Interested in the story behind the story?
Do you devour stories about books, book thieves, book stores, and book sellers? Are you always wondering what happens after a story ends or before a book begins? Then this is the list for you, a treasure trove of bookish books for the extreme reader.
edited by Judith Ridge
What if you could look inside your favorite authors’ heads and see the book that led them to become who they are today? What was the book that made them fall in love, or made them understand something for the first time? What was the book that made them feel challenged in ways they never knew they could be, emotionally, intellectually, or politically? What book made them readers, or made them writers, or made them laugh, think, or cry? Join thirty-one top children’s and young adult authors as they explore the books, stories, and experiences that changed them as readers — for good.
Some of the contributors include: Ambelin Kwaymullina, Mal Peet, Shaun Tan, Markus Zusak, Randa Abdel-Fattah, Alison Croggon, Ursula Dubosarsky, Simon French, and Jaclyn Moriarty.
by Ann Morgan
Prompted to read a book translated into English from each of the world’s 195 UN-recognized countries, Ann sought out classics, folktales, current favorites and commercial triumphs, novels, short stories, memoirs, and countless mixtures of all these things. The world between two covers, the world to which Ann introduces us with affection and no small measure of wit, is a world rich in the kind of narratives that engage us passionately. Ann’s quest explores issues that affect us all: personal, political, national, and global. What is cultural heritage? How do we define national identity? Is it possible to overcome censorship and propaganda? And, above all, why and how should we read from other cultures, languages, and traditions? Illuminating and inspiring, The World Between Two Covers welcomes us into the global community of stories.
by Gabrielle Zevin
J. Fikry, the irascible owner of Island Books, has recently endured some tough years: his wife has died, his bookstore is experiencing the worst sales in its history, and his prized possession — a rare edition of Poe poems — has been stolen. Over time, he has given up on people, and even the books in his store, instead of offering solace, are yet another reminder of a world that is changing too rapidly. Until a most unexpected occurrence gives him the chance to make his life over and see things anew. Gabrielle Zevin’s enchanting novel is a love letter to the world of books — an irresistible affirmation of why we read, and why we love.
edited by Clive Priddle
After the last page is turned and the cover closed on a great book, is it really over? Ever wonder what happens to Harry Potter after, say, twenty years of marriage and a steady government gig? Or what Karl Marx would say about today’s financial crisis? What did Scarlett O-Hara really think about tomorrow? What comes after ever-after? BOOK: The Sequel dares to answer these burning questions with imagined first sentences from would-be follow-ups to classics from The Bible to Lord of the Rings, and from Green Eggs to Hamlet. A delicious and unexpected return engagement from favorite characters like Jane Eyre, Ebenezer Scrooge, Jay Gatsby, Holden Caulfield, Wilbur the Pig, and Captain Ahab, BOOK: The Sequel is a perfect gift for book lovers everywhere, or anyone to whom The End is simply the starting point for their imagination.
by Mary Norris
Mary Norris has spent more than three decades in The New Yorker’s copy department, maintaining its celebrated high standards. Now she brings her vast experience, good cheer, and finely sharpened pencils to help the rest of us in a boisterous language book as full of life as it is of practical advice. Between You & Me features Norris’s laugh-out-loud descriptions of some of the most common and vexing problems in spelling, punctuation, and usage, and she draws on examples from Charles Dickens, the Lord’s Prayer, The Simpsons, and Gillian Flynn. She takes us on a quest to find out who put the hyphen in Moby-Dick, on a pilgrimage to the world’s only pencil-sharpener museum, and inside the hallowed halls of The New Yorker. Readers—and writers—will find in Norris neither a scold nor a softie but a wise and witty new friend in love with language and alive to the glories of its use in America, even in the age of autocorrect and spell-check.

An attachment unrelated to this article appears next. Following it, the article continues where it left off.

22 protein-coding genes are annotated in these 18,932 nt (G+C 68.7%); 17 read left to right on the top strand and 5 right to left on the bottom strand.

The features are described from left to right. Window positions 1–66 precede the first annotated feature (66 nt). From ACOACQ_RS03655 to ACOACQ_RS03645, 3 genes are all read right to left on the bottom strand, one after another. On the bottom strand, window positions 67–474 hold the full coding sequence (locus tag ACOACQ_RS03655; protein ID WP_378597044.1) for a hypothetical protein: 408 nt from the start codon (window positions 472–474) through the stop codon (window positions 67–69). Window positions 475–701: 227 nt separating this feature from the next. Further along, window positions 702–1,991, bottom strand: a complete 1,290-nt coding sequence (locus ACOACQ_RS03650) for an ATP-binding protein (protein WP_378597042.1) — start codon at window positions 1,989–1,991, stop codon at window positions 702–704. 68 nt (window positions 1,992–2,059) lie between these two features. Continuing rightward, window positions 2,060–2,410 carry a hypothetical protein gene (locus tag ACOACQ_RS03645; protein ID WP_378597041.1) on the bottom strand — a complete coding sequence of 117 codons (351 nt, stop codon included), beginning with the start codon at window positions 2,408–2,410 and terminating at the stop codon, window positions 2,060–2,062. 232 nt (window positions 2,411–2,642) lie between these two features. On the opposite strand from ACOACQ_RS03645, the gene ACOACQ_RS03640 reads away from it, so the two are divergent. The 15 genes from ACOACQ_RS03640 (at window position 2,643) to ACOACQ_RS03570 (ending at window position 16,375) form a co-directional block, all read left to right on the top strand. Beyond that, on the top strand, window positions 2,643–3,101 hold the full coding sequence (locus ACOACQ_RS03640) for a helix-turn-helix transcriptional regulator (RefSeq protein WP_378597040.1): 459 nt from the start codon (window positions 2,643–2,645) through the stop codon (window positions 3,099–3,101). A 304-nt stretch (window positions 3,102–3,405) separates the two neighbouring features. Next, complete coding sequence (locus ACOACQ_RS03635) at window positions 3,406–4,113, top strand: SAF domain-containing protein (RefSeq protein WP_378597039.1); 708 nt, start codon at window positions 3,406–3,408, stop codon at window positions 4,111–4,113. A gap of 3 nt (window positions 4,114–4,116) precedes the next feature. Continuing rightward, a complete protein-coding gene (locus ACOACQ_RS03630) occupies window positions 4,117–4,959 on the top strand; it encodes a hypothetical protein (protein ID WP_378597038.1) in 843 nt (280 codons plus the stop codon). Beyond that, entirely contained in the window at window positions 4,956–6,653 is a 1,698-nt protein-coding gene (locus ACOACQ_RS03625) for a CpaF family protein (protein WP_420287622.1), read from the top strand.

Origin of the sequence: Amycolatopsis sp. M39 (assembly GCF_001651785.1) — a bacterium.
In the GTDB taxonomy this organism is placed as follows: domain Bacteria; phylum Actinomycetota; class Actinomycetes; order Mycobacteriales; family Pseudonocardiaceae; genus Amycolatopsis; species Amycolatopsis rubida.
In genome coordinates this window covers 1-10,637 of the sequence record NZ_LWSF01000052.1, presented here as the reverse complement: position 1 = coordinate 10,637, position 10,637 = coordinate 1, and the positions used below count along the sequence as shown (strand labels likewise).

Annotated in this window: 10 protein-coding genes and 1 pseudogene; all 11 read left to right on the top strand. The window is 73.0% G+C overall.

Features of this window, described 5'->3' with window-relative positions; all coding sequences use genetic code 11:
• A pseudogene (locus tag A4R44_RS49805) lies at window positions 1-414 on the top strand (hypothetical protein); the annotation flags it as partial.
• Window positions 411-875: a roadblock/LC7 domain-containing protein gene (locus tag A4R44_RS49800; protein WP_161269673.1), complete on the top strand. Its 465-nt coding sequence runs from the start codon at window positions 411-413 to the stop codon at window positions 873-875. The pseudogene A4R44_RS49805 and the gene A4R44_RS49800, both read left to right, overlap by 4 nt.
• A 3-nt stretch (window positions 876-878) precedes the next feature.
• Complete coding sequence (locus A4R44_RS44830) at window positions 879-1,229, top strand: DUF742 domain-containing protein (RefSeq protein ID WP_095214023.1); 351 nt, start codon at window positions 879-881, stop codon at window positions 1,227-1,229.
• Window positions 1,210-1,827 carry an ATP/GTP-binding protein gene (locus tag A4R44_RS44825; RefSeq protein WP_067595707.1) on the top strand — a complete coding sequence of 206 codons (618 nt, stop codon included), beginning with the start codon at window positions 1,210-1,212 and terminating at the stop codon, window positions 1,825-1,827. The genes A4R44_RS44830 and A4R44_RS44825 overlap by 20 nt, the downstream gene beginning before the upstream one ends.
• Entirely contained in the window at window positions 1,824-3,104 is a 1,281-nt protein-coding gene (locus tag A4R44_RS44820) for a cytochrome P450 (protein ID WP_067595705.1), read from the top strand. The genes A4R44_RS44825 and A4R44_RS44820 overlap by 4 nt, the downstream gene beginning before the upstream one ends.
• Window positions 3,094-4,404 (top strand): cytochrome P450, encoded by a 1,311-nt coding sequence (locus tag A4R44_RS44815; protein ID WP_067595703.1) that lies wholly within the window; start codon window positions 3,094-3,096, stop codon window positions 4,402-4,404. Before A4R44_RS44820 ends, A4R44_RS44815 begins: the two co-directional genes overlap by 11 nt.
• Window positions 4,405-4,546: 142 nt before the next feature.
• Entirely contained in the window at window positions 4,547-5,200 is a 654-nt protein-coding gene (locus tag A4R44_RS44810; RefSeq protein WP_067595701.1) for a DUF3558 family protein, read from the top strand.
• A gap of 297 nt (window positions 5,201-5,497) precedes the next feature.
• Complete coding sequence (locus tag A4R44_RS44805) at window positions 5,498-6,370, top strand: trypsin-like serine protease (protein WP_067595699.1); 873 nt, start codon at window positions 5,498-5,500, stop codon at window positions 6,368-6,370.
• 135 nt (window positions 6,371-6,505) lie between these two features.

by Ander Monson
An exuberant, expansive cataloging of the intimate physical relationship between a reader and a book. Readers of physical books leave traces: marginalia, slips of paper, fingerprints, highlighting, inscriptions. All books have histories, and libraries are not just collections of books and databases but a medium of long-distance communication with other writers and readers. Letter to a Future Lover collects several dozen brief pieces written in response to library ephemera—with “library” defined broadly, ranging from university institutions to friends’ shelves, from a seed library to a KGB prison library—and addressed to readers past, present, and future. Through these witty, idiosyncratic essays, Ander Monson reflects on the human need to catalog, preserve, and annotate; the private and public pleasures of reading; the nature of libraries; and how the self can be formed through reading and writing.
by Geraldine Brooks
People of the Book traces the harrowing journey of a rare illuminated six hundred year old Jewish prayer book told through the eyes of the people who crafted it and those who saved it from destruction, and the young Australian book conservator who unlocks its multi-ethnic secrets, by the winner of the 2006 Pulitzer Prize for Fiction.
In 1996, Hanna Heath, a young Australian book conservator, has been called to handle the job of a lifetime: analysis of the famed Sarajevo Haggadah, a priceless six hundred year old Jewish prayer book that has been salvaged from the destroyed Bosnian library by a courageous librarian. In vivid and exquisite detail, we enter the worlds of the people of the book, the Muslim librarian in Sarajevo who saved it from the Nazis, the Venetian ecclesiastical censor who, in a fit of rage and personal anguish, also protected it from destruction, the sofer, or scribe, who wrote the text, and lastly the mysterious illuminator, whose striking illustrations grace its pages.
by Allison Hoover Bartlett
Rare-book theft is even more widespread than fine-art theft. Most thieves, of course, steal for profit. John Charles Gilkey steals purely for the love of books. In an attempt to understand him better, journalist Allison Hoover Bartlett plunged herself into the world of book lust and discovered just how dangerous it can be.
With a mixture of suspense, insight, and humor, she weaves an entertaining cat-and-mouse chase into a narrative that not only reveals exactly how Gilkey pulled off his dirtiest crimes, where he stashed the loot, but also explores the romance of books, the lure to collect them, and the temptation to steal them. Immersing the reader in a rich, wide world of literary obsession, Bartlett looks at the history of book passion, collection, and theft through the ages, to examine the craving that makes some people willing to stop at nothing to possess the books they love.
by David Ulin